When click! the strink the snick did draw;

And jee! the door gaed to the wa';

An' by my ingle-lowe I saw,

Now bleezin bright,

A tight, outlandish hizzie, braw,

Come full in sight.

Ye need na doubt, I held my whisht: The infant aith, half-form'd, was crusht; I glowr'd as eerie's I'd been dusht

In some wild glen;

When sweet, like modest worth, she blusht, And stepped ben.

Green, slender, leaf-clad holly-boughs Were twisted, gracefu', round her brows; I took her for some Scottish muse,

By that same token; An' come to stop those reckless vows, Wou'd soon been broken.

A "hair-brain'd, sentimental trace,"
Was strongly marked in her face;
A wildly-witty, rustic grace

Shone full upon her;

Her eye, e'en turn'd on empty space,

Beam'd keen with honour.

Down flow'd her robe, a tartan sheen; Till half a leg was scrimply seen;

And such a leg! my bonnie Jean

Could only peer it;

Sae straught, sae taper, tight, and clean, Nane else came near it.

Her mantle large, of greenish hue,
My gazing wonder chiefly drew;
Deep lights and shades, bold-mingling threw,
A lustre grand;

And seem'd, to my astonish'd view,
A well known land.

Here, rivers in the sea were lost; There, mountains to the skies were tost: Here, tumbling billows mark'd the coast, With surging foam; There, distant shone art's lofty boast, The lordly dome.

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The Wallaces. + William Wallace. Adam Wallace, of Richardton, cousin to the immortal preserver of Scottish independence.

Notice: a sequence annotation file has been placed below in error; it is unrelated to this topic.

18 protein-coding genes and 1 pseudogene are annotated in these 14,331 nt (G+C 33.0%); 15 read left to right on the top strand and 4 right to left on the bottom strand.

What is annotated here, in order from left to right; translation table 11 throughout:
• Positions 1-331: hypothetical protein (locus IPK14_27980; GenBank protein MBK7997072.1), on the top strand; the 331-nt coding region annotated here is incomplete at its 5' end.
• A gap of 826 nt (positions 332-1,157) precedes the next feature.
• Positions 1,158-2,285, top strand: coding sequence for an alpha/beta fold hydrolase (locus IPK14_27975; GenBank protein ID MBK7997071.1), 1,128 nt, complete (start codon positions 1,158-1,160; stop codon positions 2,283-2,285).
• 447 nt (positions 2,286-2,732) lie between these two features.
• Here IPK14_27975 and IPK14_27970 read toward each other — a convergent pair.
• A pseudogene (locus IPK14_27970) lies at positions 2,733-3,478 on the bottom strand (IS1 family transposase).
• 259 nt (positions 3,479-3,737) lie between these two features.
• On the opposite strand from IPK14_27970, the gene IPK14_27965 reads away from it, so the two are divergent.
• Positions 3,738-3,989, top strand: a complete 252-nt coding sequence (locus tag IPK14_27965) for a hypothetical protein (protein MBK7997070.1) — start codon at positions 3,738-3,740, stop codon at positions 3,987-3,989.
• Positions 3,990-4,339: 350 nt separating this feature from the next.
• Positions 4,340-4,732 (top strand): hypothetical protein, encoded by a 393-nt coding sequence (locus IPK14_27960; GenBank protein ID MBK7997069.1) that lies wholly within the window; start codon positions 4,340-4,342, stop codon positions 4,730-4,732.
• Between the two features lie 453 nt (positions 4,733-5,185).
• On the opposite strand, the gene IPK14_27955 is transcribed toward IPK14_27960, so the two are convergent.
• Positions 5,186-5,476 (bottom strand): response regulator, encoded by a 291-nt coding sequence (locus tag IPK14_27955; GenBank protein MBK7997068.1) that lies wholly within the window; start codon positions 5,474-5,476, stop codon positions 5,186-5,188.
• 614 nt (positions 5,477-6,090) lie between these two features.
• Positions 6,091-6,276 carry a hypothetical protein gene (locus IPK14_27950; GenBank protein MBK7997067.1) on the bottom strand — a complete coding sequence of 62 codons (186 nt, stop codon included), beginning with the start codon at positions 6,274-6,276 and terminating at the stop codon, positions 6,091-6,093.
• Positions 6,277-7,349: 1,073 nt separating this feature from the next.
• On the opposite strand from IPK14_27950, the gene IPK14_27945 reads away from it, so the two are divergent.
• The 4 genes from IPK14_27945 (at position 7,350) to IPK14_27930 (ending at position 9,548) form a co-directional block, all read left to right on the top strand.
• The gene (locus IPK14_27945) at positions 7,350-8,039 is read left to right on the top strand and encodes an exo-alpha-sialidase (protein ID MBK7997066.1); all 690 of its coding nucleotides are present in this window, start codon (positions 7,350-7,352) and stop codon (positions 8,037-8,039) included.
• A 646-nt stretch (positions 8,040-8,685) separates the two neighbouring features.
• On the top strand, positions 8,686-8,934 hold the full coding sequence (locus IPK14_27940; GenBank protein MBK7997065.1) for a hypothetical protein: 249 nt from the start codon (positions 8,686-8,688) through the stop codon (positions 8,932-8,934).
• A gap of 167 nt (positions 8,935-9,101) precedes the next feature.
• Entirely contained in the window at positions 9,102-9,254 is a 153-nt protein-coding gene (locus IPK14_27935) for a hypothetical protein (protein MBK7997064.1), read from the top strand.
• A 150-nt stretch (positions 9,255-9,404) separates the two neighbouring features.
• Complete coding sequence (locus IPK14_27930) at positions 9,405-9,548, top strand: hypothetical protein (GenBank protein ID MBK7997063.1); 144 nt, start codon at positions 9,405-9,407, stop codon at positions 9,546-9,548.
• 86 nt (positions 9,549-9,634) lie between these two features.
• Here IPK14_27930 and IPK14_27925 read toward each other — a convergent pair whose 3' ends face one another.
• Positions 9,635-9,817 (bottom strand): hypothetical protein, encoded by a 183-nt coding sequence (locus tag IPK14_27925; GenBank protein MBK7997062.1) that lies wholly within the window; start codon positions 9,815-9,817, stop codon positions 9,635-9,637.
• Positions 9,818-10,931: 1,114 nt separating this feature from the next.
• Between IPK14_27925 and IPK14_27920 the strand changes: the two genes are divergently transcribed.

§ Wallace, Laird of Craigie, who was second in command, under Douglas Earl of Ormond, at the famous battle on the banks of Sark, fought anno 1448. That glorious victory was principally owing to the judicious conduct, and intrepid valour of the gallant Laird of Craigie, who died of his wounds after the action.

Coilus, King of the Picts, from whom the district of Kyle is said to take its name, lies buried, as tradition says, near the family-seat of the Montgomeries of Coil'sfield, where his burial-place is still shown.

Barskimming the seat of the Lord Justice Clerk. **Catrine, the seat of the late Doctor and present Professor Stewart.

Brydone's brave ward* I well could spy, Beneath old Scotia's smiling eye; Who call'd on fame, low standing by, To hand him on, Where many a patriot name on high, And hero shone.

DUAN SECOND.

WITH musing-deep, astonish'd stare, I view'd the heavenly-seeming fair; A whispering throb did witness bear, Of kindred sweet, When with an elder sister's air

She did me greet.

"All hail! my own inspired bard! In me thy native muse regard! Nor longer mourn thy fate is hard, Thus poorly low! I come to give thee such reward

As we bestow.

"Know the great genius of this land Has many a light aërial band, Who, all beneath his high command, Harmoniously,

As arts or arms they understand,

Their labours ply.

"They Scotia's race among them share ; Some fire the soldier on to dare; Some rouse the patriot up to bare Corruption's heart; Some teach the bard, a darling care, The tuneful art.

"Mong swelling floods of recking gore, They, ardent, kindling spirits pour; Or, 'mid the venal senate's roar,

They, sightless, stand,

To mend the honest patriot lore,

And grace the hand.

"And when the bard, or hoary sage, Charm or instruct the future age, They bind the wild poetic rage

In energy,

Or point the inconclusive page

Full on the eye.

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"Some hint the lover's harmless wile; Some grace the maiden's artless smile; Some soothe the labourer's weary toil, For humble gains,

And make his cottage scenes beguile
His cares and pains.

"Some, bounded to a district space, Explore at large man's infant race, To mark the embryotic trace

Of rustic bard;
And careful note each opening grace,
A guide and guard.

"Of these am I-Coila my name;
And this district as mine I claim,
Where once the Campbells, chiefs of fame,
Held ruling power:

I mark'd thy embryo tuneful flame,
Thy natal hour.